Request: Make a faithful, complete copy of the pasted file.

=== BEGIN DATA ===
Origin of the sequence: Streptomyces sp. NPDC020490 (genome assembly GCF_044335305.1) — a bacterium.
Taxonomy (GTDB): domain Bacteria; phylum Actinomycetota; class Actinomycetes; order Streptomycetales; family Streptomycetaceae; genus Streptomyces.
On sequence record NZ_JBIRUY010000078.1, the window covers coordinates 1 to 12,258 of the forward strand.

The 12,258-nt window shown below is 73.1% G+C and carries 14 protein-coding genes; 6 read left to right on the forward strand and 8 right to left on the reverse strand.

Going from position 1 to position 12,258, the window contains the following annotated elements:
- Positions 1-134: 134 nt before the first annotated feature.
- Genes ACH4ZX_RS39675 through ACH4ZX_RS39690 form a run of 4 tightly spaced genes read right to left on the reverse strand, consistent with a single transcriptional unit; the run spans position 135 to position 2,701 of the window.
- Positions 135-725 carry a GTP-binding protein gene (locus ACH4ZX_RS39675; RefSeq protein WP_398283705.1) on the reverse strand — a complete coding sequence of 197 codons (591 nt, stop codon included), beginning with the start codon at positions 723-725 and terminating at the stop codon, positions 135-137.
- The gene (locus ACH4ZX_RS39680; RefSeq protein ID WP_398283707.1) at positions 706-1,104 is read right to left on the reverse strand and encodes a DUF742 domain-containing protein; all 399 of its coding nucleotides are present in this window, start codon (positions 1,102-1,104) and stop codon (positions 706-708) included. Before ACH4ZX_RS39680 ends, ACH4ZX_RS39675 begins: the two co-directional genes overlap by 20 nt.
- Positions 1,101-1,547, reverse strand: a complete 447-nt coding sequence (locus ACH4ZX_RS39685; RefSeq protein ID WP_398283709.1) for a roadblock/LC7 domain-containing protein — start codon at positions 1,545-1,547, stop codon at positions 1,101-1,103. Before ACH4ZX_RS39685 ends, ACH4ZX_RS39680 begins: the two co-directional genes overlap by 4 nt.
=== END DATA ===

Origin of the sequence: Streptomyces sp. NPDC020490 (genome assembly GCF_044335305.1) — a bacterium.
Taxonomy (GTDB): domain Bacteria; phylum Actinomycetota; class Actinomycetes; order Streptomycetales; family Streptomycetaceae; genus Streptomyces.
On sequence record NZ_JBIRUY010000078.1, the window covers coordinates 1 to 12,258 of the forward strand.

The 12,258-nt window shown below is 73.1% G+C and carries 14 protein-coding genes; 6 read left to right on the forward strand and 8 right to left on the reverse strand.

Going from position 1 to position 12,258, the window contains the following annotated elements:
- Positions 1-134: 134 nt before the first annotated feature.
- Genes ACH4ZX_RS39675 through ACH4ZX_RS39690 form a run of 4 tightly spaced genes read right to left on the reverse strand, consistent with a single transcriptional unit; the run spans position 135 to position 2,701 of the window.
- Positions 135-725 carry a GTP-binding protein gene (locus ACH4ZX_RS39675; RefSeq protein WP_398283705.1) on the reverse strand — a complete coding sequence of 197 codons (591 nt, stop codon included), beginning with the start codon at positions 723-725 and terminating at the stop codon, positions 135-137.
- The gene (locus ACH4ZX_RS39680; RefSeq protein ID WP_398283707.1) at positions 706-1,104 is read right to left on the reverse strand and encodes a DUF742 domain-containing protein; all 399 of its coding nucleotides are present in this window, start codon (positions 1,102-1,104) and stop codon (positions 706-708) included. Before ACH4ZX_RS39680 ends, ACH4ZX_RS39675 begins: the two co-directional genes overlap by 20 nt.
- Positions 1,101-1,547, reverse strand: a complete 447-nt coding sequence (locus ACH4ZX_RS39685; RefSeq protein ID WP_398283709.1) for a roadblock/LC7 domain-containing protein — start codon at positions 1,545-1,547, stop codon at positions 1,101-1,103. Before ACH4ZX_RS39685 ends, ACH4ZX_RS39680 begins: the two co-directional genes overlap by 4 nt.